Reported January 2011
PHILADELPHIA, PA (Ivanhoe Newswire) -- What do you know about tsunamis, earthquakes, landslides or even beach erosion? And why do these events matter to all of us? A Penn State Geologist is answering that question by showing how geology "rocks."
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Richard Alley will be the first to tell you he is not a professional musician.
"I sing hideously badly!" Richard Alley, a geologist and professor at Penn State University, said.
But the professor plays one on the Internet in a series of musical parodies that have gone viral, getting thousands of hits on YouTube.
The song 'Submarine Beaches' highlights the problem of beach erosion. Attention-grabbing? Absolutely. But Alley himself will tell you this is no stunt. This internationally known expert in ice and climate developed the class for the average student. The goal is keep it interesting and make it relevant.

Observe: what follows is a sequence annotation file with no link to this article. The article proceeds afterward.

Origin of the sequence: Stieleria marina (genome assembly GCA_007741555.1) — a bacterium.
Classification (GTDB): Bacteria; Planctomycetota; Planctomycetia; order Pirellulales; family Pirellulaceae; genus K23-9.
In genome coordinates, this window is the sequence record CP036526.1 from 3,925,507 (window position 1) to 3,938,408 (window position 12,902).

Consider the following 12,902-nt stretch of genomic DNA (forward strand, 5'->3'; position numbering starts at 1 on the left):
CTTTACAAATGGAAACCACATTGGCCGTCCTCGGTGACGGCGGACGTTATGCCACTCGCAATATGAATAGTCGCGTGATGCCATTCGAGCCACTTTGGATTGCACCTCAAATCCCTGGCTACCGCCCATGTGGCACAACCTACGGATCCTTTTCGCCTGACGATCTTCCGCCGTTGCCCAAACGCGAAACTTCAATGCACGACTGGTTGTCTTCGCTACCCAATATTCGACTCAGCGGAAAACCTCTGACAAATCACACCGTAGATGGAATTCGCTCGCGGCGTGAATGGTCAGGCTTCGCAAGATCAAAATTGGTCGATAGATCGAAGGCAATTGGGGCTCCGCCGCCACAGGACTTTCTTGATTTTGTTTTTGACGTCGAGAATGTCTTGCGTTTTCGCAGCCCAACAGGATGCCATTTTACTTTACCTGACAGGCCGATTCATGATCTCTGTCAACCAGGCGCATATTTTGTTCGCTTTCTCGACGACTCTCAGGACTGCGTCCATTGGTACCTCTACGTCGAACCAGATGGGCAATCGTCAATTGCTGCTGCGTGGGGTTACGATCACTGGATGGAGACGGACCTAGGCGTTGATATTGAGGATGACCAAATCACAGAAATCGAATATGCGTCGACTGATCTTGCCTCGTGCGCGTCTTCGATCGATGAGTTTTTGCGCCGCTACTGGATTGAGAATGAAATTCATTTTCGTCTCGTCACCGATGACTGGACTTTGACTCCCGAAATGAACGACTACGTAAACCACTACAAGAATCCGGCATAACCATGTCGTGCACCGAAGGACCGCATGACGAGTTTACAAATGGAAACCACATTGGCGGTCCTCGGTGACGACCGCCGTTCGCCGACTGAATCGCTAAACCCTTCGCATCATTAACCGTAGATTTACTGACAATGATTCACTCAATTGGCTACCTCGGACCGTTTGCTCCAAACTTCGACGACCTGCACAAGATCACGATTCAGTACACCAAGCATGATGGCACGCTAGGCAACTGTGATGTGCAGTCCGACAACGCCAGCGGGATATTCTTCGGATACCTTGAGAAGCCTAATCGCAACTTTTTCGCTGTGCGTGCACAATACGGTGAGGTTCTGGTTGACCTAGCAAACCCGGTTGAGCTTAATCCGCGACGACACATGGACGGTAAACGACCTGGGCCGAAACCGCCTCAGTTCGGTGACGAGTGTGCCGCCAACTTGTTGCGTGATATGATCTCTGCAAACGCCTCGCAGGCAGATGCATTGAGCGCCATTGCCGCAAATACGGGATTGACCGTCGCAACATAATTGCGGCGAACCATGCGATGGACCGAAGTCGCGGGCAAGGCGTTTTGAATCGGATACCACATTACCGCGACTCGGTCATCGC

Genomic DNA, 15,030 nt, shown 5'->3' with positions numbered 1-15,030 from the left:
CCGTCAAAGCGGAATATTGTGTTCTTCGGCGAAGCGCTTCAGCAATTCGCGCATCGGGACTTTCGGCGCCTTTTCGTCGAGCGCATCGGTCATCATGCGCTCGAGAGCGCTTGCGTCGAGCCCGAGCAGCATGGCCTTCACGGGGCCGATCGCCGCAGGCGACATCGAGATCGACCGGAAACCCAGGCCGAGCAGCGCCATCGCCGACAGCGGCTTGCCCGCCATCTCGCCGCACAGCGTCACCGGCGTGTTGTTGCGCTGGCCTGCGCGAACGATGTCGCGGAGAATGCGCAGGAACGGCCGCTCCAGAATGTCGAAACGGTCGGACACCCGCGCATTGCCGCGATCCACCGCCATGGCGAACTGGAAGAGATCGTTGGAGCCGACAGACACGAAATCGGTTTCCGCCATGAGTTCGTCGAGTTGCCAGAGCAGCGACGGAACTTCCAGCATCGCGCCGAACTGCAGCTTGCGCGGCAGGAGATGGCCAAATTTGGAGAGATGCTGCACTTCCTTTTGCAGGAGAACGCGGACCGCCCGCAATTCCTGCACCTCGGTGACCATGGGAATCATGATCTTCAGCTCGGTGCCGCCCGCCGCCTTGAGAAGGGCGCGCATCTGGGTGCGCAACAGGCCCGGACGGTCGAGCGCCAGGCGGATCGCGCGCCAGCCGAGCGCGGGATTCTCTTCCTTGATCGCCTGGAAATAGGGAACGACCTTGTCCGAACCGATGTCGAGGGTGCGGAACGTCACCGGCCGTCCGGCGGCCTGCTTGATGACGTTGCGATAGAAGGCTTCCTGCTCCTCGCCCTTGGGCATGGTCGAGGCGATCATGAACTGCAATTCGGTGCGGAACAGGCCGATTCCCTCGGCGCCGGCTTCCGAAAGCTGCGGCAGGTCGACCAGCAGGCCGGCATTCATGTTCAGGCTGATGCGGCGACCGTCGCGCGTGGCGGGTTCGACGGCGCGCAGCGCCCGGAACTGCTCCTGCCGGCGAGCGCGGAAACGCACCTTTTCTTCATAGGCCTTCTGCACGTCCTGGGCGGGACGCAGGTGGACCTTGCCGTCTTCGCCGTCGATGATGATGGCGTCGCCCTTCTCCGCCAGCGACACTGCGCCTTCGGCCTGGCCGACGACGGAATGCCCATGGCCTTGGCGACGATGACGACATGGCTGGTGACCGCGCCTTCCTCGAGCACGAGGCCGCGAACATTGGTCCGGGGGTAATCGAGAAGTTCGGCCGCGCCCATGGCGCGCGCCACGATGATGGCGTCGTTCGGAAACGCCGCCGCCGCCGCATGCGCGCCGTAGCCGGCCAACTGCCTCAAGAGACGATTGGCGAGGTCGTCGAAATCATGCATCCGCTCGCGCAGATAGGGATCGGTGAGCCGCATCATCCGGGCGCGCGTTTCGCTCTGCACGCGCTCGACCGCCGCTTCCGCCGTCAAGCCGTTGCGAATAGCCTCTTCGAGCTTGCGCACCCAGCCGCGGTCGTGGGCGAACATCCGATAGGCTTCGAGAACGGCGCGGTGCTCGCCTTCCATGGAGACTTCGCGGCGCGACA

Armed with his guitar, and with the help of a university video crew, Alley introduced his Geoscience 10 class, the geology of the national parks. Students can do the course online, where they take a virtual tour of the parks, and learn about the wonders of nature as parodied by the professor.
"It’s really a tour through how the earth works, what its history is, and how we live on it and what matters to us," Alley said.
Alley says it's important that students grasp how our actions can have a global impact.
Just like the planet, Alley says his course is constantly evolving. He also says the 600 openings for his class fill up each semester it is offered.
The American Geophysical contributed to the information contained in the TV portion of this report.
Click here to Go Inside This Science or contact:
Professor of Geosciences
The Pennsylvania State University
University Park, PA
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